Webinar – Broadband- A tool for civic engagement and sustainability?

Spring 2009: Sustainable Communities Webinar #3:
Tuesday, March 24, 2009: 2:00 – 3:30 p.m.


High speed internet access can be a powerful tool for communities. During this webinar
we will explore some of the practical and potential uses of broadband in addressing issues of civic engagement, sustainability, and economic growth.Any discussion of this topic must, however, look at issues of access and digital literacy -the “digital divide”.

How creative can we be in crafting inclusive and engaging opportunities that make use of the potential of broadband technology? During this session we’ll have ample opportunity for discussion. Feel free to bring (virtually) examples of tools or projects which you think make exemplary use of the technology.

Learning Objectives:
Webinar participants will better understand (1) the ways broadband can contribute to sustainable communities (2) the challenges posed by the “digital divide” and ways these challenges might be overcome and (3) how to evaluate the benefits of broadband technology.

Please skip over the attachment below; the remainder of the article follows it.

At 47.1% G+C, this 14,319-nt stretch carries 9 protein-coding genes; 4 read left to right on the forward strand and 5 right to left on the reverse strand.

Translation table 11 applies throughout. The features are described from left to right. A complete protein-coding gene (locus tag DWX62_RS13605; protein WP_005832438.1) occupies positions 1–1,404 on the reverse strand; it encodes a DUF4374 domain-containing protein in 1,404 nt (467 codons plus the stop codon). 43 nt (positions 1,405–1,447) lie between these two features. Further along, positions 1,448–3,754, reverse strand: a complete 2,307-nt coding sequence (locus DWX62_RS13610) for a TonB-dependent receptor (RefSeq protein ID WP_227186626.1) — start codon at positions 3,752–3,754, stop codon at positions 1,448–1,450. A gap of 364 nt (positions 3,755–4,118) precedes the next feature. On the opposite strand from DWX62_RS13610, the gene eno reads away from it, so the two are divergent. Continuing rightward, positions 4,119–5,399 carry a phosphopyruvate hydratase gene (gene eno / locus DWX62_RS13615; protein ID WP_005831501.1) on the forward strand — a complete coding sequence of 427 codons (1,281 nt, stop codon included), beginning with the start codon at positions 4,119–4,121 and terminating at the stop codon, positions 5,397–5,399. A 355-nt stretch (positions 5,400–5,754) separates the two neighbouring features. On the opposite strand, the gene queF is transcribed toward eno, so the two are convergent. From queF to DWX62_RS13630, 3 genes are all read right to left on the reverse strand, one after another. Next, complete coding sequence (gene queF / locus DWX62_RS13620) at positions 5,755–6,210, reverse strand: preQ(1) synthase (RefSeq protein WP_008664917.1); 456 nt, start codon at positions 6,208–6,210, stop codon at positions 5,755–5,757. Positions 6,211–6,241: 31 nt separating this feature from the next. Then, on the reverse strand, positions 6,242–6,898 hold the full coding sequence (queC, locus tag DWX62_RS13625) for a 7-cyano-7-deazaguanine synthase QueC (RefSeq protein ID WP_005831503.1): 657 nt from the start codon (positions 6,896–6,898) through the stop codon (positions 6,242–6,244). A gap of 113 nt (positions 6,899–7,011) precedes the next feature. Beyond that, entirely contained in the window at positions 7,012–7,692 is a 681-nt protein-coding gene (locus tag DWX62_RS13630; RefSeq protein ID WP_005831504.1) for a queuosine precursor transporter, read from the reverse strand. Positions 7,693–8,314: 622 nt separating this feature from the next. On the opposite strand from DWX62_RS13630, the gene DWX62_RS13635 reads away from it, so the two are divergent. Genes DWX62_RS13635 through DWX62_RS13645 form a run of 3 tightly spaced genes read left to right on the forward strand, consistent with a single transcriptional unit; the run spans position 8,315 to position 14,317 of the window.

Paul’s Bio:
Paul Treadwell is a distance learning consultant and information technology specialist with Cornell Cooperative Extension.His current areas of interest include digital storytelling in the context of online learning, and exploring appropriate tools and techniques for civic engagement online. He develops and teaches online classes on social networking and is actively engaged in the use of storytelling and games to evoke creativity and engagement in the realm of Information Technology. This summer Paul will be offering a summer seminar on “Tools for Civic Engagement | Social Learning, Dialog and Deliberation”. <

If anyone is interested feel free to contact me.

Expert – Practitioner dynamics in an online environment

ep dynamics cmap I’ve been reviewing some of the data we gathered last year during the course of a project that invited practitioners into an online environment to work collaboratively (to varying degrees) with academic experts. I’m specifically interested in the role technology might play in mediating the boundaries and relationships in this exchange/environment. It’s a slippery subject, in some ways, because there are all these “messy” human factors to take into account – interpersonal dynamics, pre-existing relationships and so on – which don’t especially lend themselves to clean analysis. They do, however, lend themselves to the story – or that’s my impulse at this moment.

Communities of reflection